A game tester’s work area is in front of a television or computer screen. Like most work-from-home professionals, the need for a quiet area is essential, allowing a game tester to give all their attention to the work at hand.
Almost all work-from-home video game testers will have to provide their own equipment, meaning you will have to purchase consoles, computers, controllers, and other products in order to complete the work and earn an income.
A video game tester is expected to take a wide range of actions in the game to identify any bugs or glitches. Essentially, a bug is something wrong with the programming, and there can be a huge variety of them. A bug comes when a player gets trapped in a certain spot, or when a movement graphic doesn’t work properly on a specific character.
There are tons and tons of possible glitches and bugs that could be in a game, so it is up to games testers to detect and report these issues to the developers for correction so as to help the final customers achieve a flawless gaming experience.
One of the main tasks of a video game tester is to use the game in as many possible ways, taking actions that few users will ever make. This might sound time-consuming and repetitive (and it is), but that would be your job.
In some cases, games testers may be tasked with running through matrix testing. Matrix testing is often used in fighting games like Mortal Kombat, Injustice: Gods among us, Street Fighter or Tekken. Say a fighting game has 20 different characters and 20 different levels.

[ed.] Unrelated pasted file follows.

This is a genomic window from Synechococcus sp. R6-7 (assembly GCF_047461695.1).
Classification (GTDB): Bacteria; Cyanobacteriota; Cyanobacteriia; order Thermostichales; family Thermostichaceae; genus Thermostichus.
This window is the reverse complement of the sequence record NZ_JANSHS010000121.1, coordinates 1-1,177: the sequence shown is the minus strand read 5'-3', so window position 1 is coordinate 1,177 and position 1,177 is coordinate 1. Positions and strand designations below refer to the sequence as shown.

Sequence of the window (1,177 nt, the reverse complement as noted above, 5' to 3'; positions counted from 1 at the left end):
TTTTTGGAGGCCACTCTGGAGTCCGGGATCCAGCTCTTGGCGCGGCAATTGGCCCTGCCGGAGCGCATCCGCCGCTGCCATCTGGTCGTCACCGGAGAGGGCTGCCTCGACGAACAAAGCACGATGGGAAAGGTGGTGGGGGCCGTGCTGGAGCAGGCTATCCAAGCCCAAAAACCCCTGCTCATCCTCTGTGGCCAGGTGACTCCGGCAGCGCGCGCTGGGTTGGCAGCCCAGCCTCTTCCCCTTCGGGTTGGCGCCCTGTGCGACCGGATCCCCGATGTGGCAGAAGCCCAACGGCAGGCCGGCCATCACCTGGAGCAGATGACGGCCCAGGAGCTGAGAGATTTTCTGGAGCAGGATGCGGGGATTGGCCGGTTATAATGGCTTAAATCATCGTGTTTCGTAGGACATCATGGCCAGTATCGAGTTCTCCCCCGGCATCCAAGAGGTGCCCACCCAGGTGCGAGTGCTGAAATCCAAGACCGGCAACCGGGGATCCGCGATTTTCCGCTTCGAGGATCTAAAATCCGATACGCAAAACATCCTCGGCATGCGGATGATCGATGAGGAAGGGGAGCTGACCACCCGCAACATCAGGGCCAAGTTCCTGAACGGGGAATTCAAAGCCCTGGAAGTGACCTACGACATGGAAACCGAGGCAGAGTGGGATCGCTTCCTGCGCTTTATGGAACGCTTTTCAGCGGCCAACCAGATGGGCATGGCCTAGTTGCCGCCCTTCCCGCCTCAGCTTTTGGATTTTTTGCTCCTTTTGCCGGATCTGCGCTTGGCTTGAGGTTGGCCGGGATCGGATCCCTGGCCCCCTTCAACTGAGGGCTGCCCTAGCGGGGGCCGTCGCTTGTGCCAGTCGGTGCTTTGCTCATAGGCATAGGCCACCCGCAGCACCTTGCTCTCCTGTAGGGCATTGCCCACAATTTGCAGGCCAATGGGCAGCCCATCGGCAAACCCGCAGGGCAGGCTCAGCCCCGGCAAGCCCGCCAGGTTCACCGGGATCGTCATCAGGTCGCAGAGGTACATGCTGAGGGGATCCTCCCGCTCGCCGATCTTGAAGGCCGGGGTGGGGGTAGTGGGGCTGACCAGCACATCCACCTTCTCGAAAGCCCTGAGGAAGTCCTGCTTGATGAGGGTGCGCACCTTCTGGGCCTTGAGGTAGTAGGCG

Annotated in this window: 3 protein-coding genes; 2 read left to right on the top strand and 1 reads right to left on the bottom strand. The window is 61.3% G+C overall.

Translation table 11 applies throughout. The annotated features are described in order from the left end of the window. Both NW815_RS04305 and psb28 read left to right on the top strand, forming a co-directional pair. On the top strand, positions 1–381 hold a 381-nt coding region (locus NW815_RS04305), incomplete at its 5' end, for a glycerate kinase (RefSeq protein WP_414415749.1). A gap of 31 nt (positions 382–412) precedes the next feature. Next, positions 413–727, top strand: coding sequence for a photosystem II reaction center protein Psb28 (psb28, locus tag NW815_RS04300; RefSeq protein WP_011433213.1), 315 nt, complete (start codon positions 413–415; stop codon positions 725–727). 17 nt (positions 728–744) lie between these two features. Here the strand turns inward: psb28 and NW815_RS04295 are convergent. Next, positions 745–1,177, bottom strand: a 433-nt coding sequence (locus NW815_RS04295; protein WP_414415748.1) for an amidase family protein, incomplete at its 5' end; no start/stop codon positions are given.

When doing matrix testing, the video game tester would need to play as each character vs. each character (including Character 1 vs Character 1) on all 20 levels. That’s 8,000 different matchups! That’s just one example of the highly-detailed, often monotonous work that video game testers have to do.
Advantages of Being a Video Game Tester
Here are some advantages of choosing a career as a game tester.
- You get to work from home, choose when to work and have all the personal freedom that comes with working from your house. Many people find this to be one of the top reasons to choose a video game tester career.
- You will get to have access to new games before the general populace. While you can’t really call it “playing” video games, you do get the chance to use new games that others may not experience for years. If you’re a video game junky, this is probably one of the biggest perks of becoming a game tester.
- A career as a game tester can serve as an entry into the gaming industry. While the position is low on the experience level and pay scale, it can lead to higher positions in video game development and design.